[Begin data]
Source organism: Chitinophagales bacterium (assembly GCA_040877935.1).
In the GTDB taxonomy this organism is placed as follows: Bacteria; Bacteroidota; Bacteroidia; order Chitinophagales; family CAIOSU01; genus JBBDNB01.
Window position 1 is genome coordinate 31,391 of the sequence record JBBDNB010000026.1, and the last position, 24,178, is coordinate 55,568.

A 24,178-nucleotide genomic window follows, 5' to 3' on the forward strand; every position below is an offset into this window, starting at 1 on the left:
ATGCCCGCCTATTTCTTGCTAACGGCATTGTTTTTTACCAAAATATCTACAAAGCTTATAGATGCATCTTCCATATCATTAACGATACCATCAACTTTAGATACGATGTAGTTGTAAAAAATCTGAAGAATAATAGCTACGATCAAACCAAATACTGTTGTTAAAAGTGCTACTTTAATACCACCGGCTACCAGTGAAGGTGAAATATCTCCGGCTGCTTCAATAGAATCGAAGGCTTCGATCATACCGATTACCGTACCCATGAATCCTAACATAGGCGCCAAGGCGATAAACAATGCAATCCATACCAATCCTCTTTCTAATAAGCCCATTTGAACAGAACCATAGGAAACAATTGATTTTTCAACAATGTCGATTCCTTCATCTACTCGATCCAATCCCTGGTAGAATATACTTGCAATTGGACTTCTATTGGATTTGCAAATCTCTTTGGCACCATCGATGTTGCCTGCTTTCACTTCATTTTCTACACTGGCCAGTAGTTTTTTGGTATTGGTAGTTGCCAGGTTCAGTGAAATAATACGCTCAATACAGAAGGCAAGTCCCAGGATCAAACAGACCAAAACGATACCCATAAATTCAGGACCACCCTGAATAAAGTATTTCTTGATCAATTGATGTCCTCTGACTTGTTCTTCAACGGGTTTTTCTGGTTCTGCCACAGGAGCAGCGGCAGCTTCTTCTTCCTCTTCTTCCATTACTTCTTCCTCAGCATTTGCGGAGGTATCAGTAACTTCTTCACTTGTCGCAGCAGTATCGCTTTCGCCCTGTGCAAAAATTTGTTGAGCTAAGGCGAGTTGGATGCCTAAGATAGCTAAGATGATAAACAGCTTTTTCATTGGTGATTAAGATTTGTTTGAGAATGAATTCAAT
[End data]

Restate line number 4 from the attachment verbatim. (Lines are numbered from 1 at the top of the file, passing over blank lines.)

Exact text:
A 24,178-nucleotide genomic window follows, 5' to 3' on the forward strand; every position below is an offset into this window, starting at 1 on the left: